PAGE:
Tarleton was educated at the Middle Temple, London and went to University College, Oxford University in 1771, preparing for a career as a lawyer.
Educated at Oxford he entered the army, and in December 1775 he sailed as a volunteer to America with Earl, afterwards Marquess, Cornwallis, and his services during the American War of Independence in the year 1776 gained for him the position of a brigade major of cavalry, also known as "Bloody Tarleton. "
He was responsible for a British victory at Waxhaw in May 1780, and he materially helped Cornwallis to win the battle of Camden in the succeeding August.
Having been successful in a skirmish at Tarrants House, and having taken part in the battle of Guilford in March 1781, he marched with Cornwallis into Virginia, and after affording much assistance to his commander-in-chief he was instructed to hold Gloucester.
This post, however, was surrendered to the Americans with Yorktown in October 1781, and Tarleton returned to England on parole.
In 1815 he was made a baronet.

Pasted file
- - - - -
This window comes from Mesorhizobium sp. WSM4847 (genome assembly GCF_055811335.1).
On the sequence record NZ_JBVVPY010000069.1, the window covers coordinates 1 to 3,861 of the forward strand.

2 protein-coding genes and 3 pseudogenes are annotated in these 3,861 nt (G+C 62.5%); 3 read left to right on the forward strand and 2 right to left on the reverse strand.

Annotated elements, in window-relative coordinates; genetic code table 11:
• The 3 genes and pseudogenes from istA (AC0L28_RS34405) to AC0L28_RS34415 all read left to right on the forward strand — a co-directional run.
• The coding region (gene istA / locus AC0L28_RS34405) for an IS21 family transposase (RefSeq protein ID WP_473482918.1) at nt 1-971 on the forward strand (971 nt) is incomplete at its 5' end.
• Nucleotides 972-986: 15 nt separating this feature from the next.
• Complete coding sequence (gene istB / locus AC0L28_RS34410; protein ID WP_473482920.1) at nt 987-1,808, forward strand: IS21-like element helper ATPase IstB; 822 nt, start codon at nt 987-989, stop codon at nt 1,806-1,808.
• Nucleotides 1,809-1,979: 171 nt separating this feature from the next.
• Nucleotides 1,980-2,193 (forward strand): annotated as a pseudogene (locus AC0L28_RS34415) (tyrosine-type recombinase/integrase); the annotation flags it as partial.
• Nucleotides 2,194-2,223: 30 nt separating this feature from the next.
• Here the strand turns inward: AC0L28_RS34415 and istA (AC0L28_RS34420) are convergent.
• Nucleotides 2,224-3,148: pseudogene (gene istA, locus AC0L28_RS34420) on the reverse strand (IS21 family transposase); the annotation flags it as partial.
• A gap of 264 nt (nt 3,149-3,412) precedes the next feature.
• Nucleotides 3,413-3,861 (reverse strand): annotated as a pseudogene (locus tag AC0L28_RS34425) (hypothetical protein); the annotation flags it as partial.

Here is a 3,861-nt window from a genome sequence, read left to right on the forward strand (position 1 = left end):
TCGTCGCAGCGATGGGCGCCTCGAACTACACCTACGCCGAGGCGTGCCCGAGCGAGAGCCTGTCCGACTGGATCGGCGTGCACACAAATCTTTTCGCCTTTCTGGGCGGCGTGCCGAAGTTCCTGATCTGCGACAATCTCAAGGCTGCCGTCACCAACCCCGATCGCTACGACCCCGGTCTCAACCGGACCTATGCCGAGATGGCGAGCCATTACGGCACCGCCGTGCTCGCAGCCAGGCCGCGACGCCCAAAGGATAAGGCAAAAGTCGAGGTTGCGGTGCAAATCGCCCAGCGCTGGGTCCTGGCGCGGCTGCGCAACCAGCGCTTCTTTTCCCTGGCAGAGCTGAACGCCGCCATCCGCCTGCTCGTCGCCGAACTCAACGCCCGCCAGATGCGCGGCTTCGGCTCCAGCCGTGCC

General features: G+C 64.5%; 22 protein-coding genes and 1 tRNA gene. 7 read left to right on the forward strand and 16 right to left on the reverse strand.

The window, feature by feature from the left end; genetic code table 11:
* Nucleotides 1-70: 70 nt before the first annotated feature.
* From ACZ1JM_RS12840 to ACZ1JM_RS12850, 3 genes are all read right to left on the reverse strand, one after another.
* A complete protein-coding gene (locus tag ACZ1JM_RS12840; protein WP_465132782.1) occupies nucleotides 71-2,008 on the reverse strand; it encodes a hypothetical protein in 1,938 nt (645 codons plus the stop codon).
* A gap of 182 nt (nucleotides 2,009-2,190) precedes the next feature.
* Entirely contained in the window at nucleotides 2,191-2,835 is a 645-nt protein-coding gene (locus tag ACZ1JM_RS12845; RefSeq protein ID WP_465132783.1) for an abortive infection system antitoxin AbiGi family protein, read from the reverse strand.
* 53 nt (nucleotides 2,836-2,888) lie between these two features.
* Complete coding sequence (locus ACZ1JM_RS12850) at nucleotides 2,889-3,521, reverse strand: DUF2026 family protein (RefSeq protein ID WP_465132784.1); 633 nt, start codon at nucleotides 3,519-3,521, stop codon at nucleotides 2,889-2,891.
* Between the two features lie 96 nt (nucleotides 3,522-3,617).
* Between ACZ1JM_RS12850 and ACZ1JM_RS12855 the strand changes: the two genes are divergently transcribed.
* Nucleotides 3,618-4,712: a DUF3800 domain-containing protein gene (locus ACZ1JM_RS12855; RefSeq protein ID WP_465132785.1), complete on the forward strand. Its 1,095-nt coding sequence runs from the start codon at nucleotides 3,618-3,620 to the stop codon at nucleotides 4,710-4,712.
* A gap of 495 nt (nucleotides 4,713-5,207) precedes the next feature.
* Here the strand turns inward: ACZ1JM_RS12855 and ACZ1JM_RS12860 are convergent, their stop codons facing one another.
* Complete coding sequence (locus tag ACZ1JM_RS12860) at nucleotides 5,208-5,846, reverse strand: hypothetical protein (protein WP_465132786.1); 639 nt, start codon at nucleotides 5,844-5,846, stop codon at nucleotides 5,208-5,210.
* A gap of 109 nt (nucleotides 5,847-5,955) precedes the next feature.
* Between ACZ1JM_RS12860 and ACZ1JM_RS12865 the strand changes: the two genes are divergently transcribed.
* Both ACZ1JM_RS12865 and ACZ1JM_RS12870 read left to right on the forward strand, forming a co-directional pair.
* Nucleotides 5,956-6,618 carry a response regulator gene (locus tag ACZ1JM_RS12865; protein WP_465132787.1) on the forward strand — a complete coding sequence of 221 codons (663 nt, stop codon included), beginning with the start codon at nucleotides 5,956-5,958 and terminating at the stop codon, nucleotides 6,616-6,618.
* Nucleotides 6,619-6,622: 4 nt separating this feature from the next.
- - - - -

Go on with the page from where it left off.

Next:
Sir Banastre wrote a History of the Campaigns of 1780 and 1781 in the Southern Provinces of North America (London, 1781), which, although of some value, is marred by the author's vanity and by his attacks on Cornwallis.
It was criticized by Colonel Roderick Mackenzie in his Strictures on Lieutenant-Colonel Tarleton's History (1781) and in the Cornwallis Correspondence.
His portrait was painted both by Reynolds and by Gainsborough.
He was elected as a Member of Parliament (MP).
For some time Tarleton lived with the actress Mary Robinson (Perdita).
Finally he married Susan Bertie, illegitimate and wealthy daughter of the 4th Duke of Ancaster in 1798.